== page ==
California hits record-breaking 2 million acres burned amidst heatwave and power grid strains

by Katie Nelson

September 8, 2020

California’s fires broke records this weekend

Sierra National Forest, California Over Labor Day weekend, as large wildfires once again collided with an intense heatwave, California hit two million acres burned this fire season breaking the previous all-time record set in 2018. 

Governor Gavin Newsom has declared a state of emergency in Fresno, Madera, Mariposa, San Bernardino, and San Diego Counties in response to both the fires and heatwave. The Creek Fire, which erupted on September 4, is 0% contained as of this morning, prompting emergency rescues; the El Dorado Fire in the San Bernardino Forest is 16% contained and has forced 21,000 people to evacuate. Meanwhile, Los Angeles County hit its highest temperature ever recorded on Sunday at 121 degrees, as heatwaves throughout much of the state made battling these wildfires more difficult and dangerous. 

In response, Greenpeace USA Senior Climate Campaigner Caroline Henderson said:

“Our thoughts are with those who have been evacuated across the state, as well as those who have been impacted by the record-shattering heatwaves this August and September. The already arduous task of making safe evacuation plans has collided with the additional pressures of the COVID-19 pandemic, statewide blackouts, and unprecedented weather patterns, while air pollution from the smoke has added an additional public health emergency.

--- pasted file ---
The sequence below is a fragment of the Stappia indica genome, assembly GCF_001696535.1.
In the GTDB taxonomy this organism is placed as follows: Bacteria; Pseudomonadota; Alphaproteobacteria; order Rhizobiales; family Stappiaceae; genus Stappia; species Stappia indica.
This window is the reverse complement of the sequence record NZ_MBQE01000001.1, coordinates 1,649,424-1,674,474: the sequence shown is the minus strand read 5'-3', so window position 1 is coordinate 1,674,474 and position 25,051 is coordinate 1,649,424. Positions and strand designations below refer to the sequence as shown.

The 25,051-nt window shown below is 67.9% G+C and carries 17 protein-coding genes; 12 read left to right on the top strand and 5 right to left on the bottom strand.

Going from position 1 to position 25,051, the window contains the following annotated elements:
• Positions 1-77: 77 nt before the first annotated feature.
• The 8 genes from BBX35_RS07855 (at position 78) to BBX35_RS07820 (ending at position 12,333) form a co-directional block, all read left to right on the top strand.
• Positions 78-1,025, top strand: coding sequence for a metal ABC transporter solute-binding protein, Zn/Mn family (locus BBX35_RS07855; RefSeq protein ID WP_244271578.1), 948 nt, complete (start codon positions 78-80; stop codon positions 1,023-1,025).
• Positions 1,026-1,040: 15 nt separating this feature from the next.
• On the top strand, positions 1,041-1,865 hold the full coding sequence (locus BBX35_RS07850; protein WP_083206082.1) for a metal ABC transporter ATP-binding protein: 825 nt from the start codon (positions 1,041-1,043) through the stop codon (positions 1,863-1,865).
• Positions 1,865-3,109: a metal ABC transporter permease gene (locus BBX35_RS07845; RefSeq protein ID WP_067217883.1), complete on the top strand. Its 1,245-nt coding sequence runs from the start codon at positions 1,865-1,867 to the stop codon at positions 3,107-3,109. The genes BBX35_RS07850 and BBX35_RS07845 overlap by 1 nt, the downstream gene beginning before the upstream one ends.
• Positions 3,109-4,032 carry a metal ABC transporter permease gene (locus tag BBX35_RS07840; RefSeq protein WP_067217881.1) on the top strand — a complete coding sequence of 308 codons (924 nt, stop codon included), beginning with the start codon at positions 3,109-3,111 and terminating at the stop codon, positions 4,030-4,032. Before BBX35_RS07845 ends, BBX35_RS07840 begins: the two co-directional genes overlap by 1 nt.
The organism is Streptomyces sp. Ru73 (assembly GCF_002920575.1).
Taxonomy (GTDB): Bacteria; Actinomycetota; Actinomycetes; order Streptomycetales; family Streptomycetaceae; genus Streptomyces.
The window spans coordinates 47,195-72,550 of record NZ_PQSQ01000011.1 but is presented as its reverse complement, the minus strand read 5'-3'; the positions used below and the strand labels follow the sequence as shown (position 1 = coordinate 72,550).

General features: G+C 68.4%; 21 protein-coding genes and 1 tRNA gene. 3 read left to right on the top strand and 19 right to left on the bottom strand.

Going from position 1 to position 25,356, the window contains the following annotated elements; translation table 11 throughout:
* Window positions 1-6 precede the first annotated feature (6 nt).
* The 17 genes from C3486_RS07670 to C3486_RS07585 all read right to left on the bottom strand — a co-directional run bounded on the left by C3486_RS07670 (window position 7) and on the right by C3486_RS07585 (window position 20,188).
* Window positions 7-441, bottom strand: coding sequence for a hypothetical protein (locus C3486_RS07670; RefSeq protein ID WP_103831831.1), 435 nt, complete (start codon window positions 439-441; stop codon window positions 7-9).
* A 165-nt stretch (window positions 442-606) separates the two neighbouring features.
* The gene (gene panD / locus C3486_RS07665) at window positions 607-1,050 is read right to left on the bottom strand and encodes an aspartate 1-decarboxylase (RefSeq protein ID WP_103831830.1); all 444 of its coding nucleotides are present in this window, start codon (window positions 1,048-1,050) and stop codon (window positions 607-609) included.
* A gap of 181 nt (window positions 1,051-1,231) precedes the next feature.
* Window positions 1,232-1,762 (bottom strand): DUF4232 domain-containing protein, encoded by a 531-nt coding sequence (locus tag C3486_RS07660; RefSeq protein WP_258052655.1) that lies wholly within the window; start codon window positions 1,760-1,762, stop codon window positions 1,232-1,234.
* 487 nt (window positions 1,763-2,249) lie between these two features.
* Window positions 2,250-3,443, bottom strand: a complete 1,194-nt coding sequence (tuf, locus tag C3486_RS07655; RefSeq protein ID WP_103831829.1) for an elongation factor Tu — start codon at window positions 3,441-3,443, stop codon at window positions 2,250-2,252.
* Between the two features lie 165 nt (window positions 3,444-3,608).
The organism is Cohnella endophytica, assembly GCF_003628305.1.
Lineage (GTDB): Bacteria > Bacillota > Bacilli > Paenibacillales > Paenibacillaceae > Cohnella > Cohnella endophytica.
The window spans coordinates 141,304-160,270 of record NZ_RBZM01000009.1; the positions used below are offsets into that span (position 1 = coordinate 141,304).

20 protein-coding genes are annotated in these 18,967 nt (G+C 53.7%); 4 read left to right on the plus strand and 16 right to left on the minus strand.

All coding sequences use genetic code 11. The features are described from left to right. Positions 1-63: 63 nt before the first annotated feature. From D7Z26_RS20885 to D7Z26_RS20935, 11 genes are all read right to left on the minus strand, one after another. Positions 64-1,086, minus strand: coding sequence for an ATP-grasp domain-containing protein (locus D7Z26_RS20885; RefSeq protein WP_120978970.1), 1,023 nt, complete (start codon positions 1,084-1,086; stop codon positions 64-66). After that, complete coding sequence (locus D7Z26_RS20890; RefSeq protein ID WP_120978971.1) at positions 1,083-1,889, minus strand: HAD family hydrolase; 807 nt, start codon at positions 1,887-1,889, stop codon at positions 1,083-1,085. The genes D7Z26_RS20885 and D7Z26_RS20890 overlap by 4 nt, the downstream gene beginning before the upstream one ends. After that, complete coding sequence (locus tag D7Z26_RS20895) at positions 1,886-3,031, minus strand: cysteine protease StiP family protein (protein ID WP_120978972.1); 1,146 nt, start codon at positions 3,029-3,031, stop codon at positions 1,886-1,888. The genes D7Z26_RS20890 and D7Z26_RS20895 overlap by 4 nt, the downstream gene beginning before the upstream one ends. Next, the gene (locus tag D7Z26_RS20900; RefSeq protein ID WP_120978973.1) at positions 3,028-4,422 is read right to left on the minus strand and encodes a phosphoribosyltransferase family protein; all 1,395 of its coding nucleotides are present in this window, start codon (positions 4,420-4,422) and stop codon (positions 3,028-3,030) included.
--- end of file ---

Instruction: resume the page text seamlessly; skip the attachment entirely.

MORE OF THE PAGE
“While many of the Lightning Complex fires are more than 90% contained, this fire season is far from over. The Creek Fire, burning in remote areas of the Sierra Nevada Forest, doubled in size on Monday because of high winds in the region. In California’s fire-adapted forests, fires can provide a healthy ecosystem function. But with trapped hikers and campers, already overwhelmed fire crews, and unhealthy smoke-filled skies, this new fire puts additional stress on the state’s emergency response. Three of the four largest fires on record in California are currently burning and we’ve barely entered into what is typically ‘peak’ wildfire season.

“As California experiences record-breaking heatwaves and large wildfires, it’s not enough for our leaders just to believe in climate science: we need them to act on it. While Governor Newsom has been quick to point out how a warming climate is fueling these fires, he’s simultaneously permitting the expansion of the fossil fuel industry and exacerbating the climate crisis that is contributing to a longer fire season, larger fires, and fires that can expand more rapidly. In fact, under Gov. Newsom, new oil and gas well permitting has increased 190% in the first half of 2020, compared to the same period last year. We need to be taking bold steps forward to combat the climate crisis rather than moving backward.”


Updates on fire spread and containment in California can be found at

Local Air Quality Monitoring is available at


Katie Nelson, Strategic Communications Specialist, Greenpeace USA: +1 (678) 644-1681, [email protected]

Katie Nelson

By Katie Nelson

Katie Nelson is a Senior Communications Specialist at Greenpeace USA.

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